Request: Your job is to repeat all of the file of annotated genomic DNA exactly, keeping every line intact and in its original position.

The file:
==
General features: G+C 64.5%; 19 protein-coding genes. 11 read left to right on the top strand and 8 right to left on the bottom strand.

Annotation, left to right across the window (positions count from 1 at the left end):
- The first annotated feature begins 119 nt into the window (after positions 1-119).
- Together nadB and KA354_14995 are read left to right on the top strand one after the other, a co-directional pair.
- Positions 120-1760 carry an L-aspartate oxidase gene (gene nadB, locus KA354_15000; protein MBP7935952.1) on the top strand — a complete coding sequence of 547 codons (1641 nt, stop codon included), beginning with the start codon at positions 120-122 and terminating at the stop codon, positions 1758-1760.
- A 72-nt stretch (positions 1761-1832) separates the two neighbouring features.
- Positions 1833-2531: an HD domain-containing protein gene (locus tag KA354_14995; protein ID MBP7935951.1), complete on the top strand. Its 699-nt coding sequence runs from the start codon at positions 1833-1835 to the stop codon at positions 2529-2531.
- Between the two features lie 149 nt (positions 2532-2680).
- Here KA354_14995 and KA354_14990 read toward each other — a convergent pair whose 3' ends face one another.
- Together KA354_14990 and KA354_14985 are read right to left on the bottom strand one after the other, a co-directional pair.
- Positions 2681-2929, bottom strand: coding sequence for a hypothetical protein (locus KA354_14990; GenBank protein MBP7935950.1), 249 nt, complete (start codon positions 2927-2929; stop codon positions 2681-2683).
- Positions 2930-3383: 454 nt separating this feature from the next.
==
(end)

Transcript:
General features: G+C 64.5%; 19 protein-coding genes. 11 read left to right on the top strand and 8 right to left on the bottom strand.

Annotation, left to right across the window (positions count from 1 at the left end):
- The first annotated feature begins 119 nt into the window (after positions 1-119).
- Together nadB and KA354_14995 are read left to right on the top strand one after the other, a co-directional pair.
- Positions 120-1760 carry an L-aspartate oxidase gene (gene nadB, locus KA354_15000; protein MBP7935952.1) on the top strand — a complete coding sequence of 547 codons (1641 nt, stop codon included), beginning with the start codon at positions 120-122 and terminating at the stop codon, positions 1758-1760.
- A 72-nt stretch (positions 1761-1832) separates the two neighbouring features.
- Positions 1833-2531: an HD domain-containing protein gene (locus tag KA354_14995; protein ID MBP7935951.1), complete on the top strand. Its 699-nt coding sequence runs from the start codon at positions 1833-1835 to the stop codon at positions 2529-2531.
- Between the two features lie 149 nt (positions 2532-2680).
- Here KA354_14995 and KA354_14990 read toward each other — a convergent pair whose 3' ends face one another.
- Together KA354_14990 and KA354_14985 are read right to left on the bottom strand one after the other, a co-directional pair.
- Positions 2681-2929, bottom strand: coding sequence for a hypothetical protein (locus KA354_14990; GenBank protein MBP7935950.1), 249 nt, complete (start codon positions 2927-2929; stop codon positions 2681-2683).
- Positions 2930-3383: 454 nt separating this feature from the next.